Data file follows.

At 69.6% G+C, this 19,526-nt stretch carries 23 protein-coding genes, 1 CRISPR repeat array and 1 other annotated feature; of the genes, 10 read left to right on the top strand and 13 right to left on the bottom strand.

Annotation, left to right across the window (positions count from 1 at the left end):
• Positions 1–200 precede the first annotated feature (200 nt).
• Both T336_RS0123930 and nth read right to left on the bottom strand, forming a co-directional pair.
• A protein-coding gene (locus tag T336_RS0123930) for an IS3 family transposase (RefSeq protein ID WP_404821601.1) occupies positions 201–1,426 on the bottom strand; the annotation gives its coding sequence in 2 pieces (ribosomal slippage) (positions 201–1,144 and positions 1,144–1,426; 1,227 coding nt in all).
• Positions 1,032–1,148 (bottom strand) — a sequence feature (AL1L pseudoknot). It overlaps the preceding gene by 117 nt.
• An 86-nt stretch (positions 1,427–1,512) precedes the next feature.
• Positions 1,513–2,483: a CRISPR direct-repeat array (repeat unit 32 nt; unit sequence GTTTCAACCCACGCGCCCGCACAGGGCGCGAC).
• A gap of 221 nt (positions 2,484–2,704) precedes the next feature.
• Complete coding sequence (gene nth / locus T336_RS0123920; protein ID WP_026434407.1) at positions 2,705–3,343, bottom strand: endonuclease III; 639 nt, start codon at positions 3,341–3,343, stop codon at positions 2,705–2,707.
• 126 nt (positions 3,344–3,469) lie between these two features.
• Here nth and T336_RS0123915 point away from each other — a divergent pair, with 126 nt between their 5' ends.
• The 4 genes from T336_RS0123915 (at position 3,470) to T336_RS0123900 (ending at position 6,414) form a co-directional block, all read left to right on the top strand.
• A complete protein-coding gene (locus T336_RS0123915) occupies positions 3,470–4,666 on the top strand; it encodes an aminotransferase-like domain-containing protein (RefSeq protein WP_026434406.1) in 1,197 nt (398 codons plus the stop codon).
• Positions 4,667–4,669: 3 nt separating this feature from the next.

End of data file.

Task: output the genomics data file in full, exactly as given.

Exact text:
At 69.6% G+C, this 19,526-nt stretch carries 23 protein-coding genes, 1 CRISPR repeat array and 1 other annotated feature; of the genes, 10 read left to right on the top strand and 13 right to left on the bottom strand.

Annotation, left to right across the window (positions count from 1 at the left end):
• Positions 1–200 precede the first annotated feature (200 nt).
• Both T336_RS0123930 and nth read right to left on the bottom strand, forming a co-directional pair.
• A protein-coding gene (locus tag T336_RS0123930) for an IS3 family transposase (RefSeq protein ID WP_404821601.1) occupies positions 201–1,426 on the bottom strand; the annotation gives its coding sequence in 2 pieces (ribosomal slippage) (positions 201–1,144 and positions 1,144–1,426; 1,227 coding nt in all).
• Positions 1,032–1,148 (bottom strand) — a sequence feature (AL1L pseudoknot). It overlaps the preceding gene by 117 nt.
• An 86-nt stretch (positions 1,427–1,512) precedes the next feature.
• Positions 1,513–2,483: a CRISPR direct-repeat array (repeat unit 32 nt; unit sequence GTTTCAACCCACGCGCCCGCACAGGGCGCGAC).
• A gap of 221 nt (positions 2,484–2,704) precedes the next feature.
• Complete coding sequence (gene nth / locus T336_RS0123920; protein ID WP_026434407.1) at positions 2,705–3,343, bottom strand: endonuclease III; 639 nt, start codon at positions 3,341–3,343, stop codon at positions 2,705–2,707.
• 126 nt (positions 3,344–3,469) lie between these two features.
• Here nth and T336_RS0123915 point away from each other — a divergent pair, with 126 nt between their 5' ends.
• The 4 genes from T336_RS0123915 (at position 3,470) to T336_RS0123900 (ending at position 6,414) form a co-directional block, all read left to right on the top strand.
• A complete protein-coding gene (locus T336_RS0123915) occupies positions 3,470–4,666 on the top strand; it encodes an aminotransferase-like domain-containing protein (RefSeq protein WP_026434406.1) in 1,197 nt (398 codons plus the stop codon).
• Positions 4,667–4,669: 3 nt separating this feature from the next.